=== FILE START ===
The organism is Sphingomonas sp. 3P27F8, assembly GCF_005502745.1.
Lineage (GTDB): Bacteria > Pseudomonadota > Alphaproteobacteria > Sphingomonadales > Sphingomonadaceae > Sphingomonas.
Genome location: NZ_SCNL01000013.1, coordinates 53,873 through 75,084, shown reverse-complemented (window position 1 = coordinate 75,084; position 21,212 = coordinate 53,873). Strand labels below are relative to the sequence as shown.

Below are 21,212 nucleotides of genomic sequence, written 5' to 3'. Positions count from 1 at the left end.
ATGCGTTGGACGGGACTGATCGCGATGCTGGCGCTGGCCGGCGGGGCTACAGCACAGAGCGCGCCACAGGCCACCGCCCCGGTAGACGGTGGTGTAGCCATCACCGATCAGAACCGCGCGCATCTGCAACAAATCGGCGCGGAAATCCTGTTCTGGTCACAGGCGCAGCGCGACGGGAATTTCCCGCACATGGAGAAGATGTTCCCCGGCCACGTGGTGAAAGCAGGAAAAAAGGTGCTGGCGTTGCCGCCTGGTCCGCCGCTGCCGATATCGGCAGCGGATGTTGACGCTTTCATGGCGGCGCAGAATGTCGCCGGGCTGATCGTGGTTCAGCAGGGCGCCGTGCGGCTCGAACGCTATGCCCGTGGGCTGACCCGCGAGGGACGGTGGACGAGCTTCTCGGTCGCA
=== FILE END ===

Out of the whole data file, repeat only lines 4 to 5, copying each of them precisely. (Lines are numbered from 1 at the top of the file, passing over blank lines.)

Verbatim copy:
Below are 21,212 nucleotides of genomic sequence, written 5' to 3'. Positions count from 1 at the left end.
ATGCGTTGGACGGGACTGATCGCGATGCTGGCGCTGGCCGGCGGGGCTACAGCACAGAGCGCGCCACAGGCCACCGCCCCGGTAGACGGTGGTGTAGCCATCACCGATCAGAACCGCGCGCATCTGCAACAAATCGGCGCGGAAATCCTGTTCTGGTCACAGGCGCAGCGCGACGGGAATTTCCCGCACATGGAGAAGATGTTCCCCGGCCACGTGGTGAAAGCAGGAAAAAAGGTGCTGGCGTTGCCGCCTGGTCCGCCGCTGCCGATATCGGCAGCGGATGTTGACGCTTTCATGGCGGCGCAGAATGTCGCCGGGCTGATCGTGGTTCAGCAGGGCGCCGTGCGGCTCGAACGCTATGCCCGTGGGCTGACCCGCGAGGGACGGTGGACGAGCTTCTCGGTCGCA